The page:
Ethiopia: Mapping soil conditions helps farmers improve soil health

November 06, 2017
Une traduction pour cet article est disponible en Français

Tefera Gonfa’s oxen are ploughing the dark soil, turning it to prepare for planting. Mr. Gonfa lives in Fodu Gora kebele in Woliso district, 120 kilometres southwest of Addis Ababa.

Here in Oromia region, the black soil contrasts with the short green grasses growing between the fields. But beneath the surface, the soil lacks many important nutrients, including nitrogen, phosphorus, zinc, and boron.

Ethiopian farmers like Mr. Gonfa use several strategies to improve soil health. Many use a product called blended fertilizer to supply their soil with the nutrients it lacks.

Starting in 2012, the Ethiopian Soil Information System analyzed soil fertility throughout the country. Analysts mapped soil conditions in four regions: Tigray, SNNP, Amhara, and Harari, testing samples from 18,000 kebeles, or villages.

Ethiopian farmers have used fertilizers for decades. Mr. Gonfa, like many others, relied on DAP, or diammonium phosphate, and urea, but these provide only phosphorus and nitrogen. The Ethiopian Agricultural Transformation Agency has recommended these products for many years. However, soil fertility maps show that, in many areas, the soil also needs nutrients such as sulfur, boron, potassium, zinc, and copper.

Tegbaru Bellete is a senior project officer with the Ethiopian Agricultural Transformation Agency. He says that soils in 96% of the country lack sulfur.

As the Ethiopian Soil Information System completes its analysis of soil samples, it is recommending fertilizer blends that are most useful in each area. The recommendations are specific to each kebele, since each soil sample can lead to different recommendations. Local development agents share this information with farmers.

Five fertilizer plants have opened to produce blended fertilizers that match the needs identified by the soil fertility analysis. The Woliso plant blends and distributes four types of fertilizer: NPS (nitrogen, phosphorus, sulfur) plus boron; NPS plus boron and zinc; NPS plus zinc; and NPS plus zinc and phosphate. During the busiest months, from December to May, the plant produces 800 tonnes of blended fertilizer a day. It will further scale up production as more farmers learn about the benefits of blended fertilizer.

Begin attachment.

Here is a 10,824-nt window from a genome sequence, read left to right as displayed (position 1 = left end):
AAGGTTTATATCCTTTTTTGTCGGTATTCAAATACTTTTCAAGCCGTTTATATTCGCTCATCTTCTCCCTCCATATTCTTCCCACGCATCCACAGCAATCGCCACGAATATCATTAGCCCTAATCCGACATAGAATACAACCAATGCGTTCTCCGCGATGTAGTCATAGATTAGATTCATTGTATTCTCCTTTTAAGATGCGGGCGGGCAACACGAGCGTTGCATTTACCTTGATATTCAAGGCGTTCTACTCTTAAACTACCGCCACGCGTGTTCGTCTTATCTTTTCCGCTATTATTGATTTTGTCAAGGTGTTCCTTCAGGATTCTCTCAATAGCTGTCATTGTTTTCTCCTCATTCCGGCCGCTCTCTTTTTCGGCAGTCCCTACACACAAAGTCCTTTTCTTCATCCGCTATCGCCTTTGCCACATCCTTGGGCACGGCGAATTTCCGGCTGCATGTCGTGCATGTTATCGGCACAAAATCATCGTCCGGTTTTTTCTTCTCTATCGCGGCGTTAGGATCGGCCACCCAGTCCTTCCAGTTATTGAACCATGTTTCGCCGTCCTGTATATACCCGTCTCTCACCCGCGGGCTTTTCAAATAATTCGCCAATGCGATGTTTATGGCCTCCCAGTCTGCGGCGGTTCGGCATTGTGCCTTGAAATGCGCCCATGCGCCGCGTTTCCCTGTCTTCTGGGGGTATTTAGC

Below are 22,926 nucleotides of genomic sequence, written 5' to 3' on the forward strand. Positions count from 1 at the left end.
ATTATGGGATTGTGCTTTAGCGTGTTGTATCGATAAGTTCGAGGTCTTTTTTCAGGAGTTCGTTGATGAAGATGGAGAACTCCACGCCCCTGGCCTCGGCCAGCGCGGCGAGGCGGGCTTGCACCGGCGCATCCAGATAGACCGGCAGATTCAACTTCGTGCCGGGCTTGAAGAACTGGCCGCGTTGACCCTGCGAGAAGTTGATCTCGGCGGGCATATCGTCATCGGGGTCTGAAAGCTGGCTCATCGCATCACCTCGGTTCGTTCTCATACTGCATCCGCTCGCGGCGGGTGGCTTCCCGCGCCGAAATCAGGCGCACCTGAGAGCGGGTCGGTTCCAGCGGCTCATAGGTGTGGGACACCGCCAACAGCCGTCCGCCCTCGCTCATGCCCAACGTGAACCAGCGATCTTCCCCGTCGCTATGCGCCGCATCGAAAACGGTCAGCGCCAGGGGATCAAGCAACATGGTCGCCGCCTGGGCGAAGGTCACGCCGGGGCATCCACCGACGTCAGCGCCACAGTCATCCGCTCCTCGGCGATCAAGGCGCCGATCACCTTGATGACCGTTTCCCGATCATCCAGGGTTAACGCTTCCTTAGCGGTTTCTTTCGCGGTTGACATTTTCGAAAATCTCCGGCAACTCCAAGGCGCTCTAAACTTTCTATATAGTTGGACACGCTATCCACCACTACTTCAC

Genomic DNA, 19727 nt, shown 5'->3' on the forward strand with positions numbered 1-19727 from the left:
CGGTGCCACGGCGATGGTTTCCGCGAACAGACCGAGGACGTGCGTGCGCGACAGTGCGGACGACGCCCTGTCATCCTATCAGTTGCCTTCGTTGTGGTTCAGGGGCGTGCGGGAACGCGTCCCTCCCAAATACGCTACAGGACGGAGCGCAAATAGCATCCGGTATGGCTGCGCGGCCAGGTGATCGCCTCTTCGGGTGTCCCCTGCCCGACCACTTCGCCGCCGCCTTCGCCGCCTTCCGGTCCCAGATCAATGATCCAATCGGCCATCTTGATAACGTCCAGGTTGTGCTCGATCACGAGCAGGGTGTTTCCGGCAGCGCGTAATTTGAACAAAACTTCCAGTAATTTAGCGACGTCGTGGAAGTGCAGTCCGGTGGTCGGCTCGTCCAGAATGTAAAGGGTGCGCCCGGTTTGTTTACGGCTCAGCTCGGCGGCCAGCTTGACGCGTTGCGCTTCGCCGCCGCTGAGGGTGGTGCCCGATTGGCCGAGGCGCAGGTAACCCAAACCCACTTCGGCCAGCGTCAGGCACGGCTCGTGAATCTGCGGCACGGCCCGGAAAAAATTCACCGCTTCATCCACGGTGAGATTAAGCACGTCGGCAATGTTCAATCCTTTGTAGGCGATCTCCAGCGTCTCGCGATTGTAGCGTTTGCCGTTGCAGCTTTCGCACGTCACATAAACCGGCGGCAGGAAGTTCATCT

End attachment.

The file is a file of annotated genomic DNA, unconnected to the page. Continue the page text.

Mr. Gonfa buys a blend of NPS plus zinc and boron. He uses one quintal (100 kilograms) per hectare. Last year, blended fertilizer cost 800 birr (US$29) for 50 kilograms. Farmers are happy that the price has gone down this year to about 500 birr (US$18).

Mr. Gonfa will apply the blended fertilizer when he plants wheat, teff, maize, and potatoes. Using blended fertilizer is just one of several steps he will take to boost soil health. He also applies composted manure during the final ploughing before planting.

Forty days after planting, when it is time to weed, he will also apply urea and pesticides.

Blended fertilizer has replaced DAP in Mr. Gonfa’s routine. DAP is no longer available in Woliso district because the government wants farmers to buy blended fertilizer instead. Mr. Gonfa says he has noticed a big difference between blended fertilizer and DAP. He says, “Blended fertilizer contains more minerals, so I get a higher yield and the seeds are very big.”

Dawit Getahun is the development agent in Fodu Gora kebele. He says everyone in the kebele is using blended fertilizer because of the degraded soil. He says most also use urea and composted manure, but while composted manure is inexpensive to produce, it requires a lot of work.

Mr. Getahun adds that composted manure can improve soil health, and is made of materials found on the farm. He explains: “Composted manure is cheap to use. It’s very advantageous…. But it needs lots of manpower to transfer from one pit to another and to transport it to the field. It’s very labour-intensive. For one hectare of land, a farmer needs 10 tonnes of compost, and it’s difficult to get farmers to produce more than a small amount.”

Mr. Getahun says many farmers produce a small amount of composted manure to use for coffee, home gardens, and small pieces of land, relying on blended fertilizer for cereal crops. He explains, “When they buy fertilizer, they need only money. There is no need for manpower. There is no need for time.”

This was part of a project to use information and communication technologies to scale-up agricultural technology in Ethiopia, which was made possible with the support of Digital Green through USAID’s New Alliance ICT Extension Challenge Fund, a component of the New Alliance for Food Security and Nutrition.

Photo: A son and oxen prepare Tefera Gonfa’s fields for planting in June 2017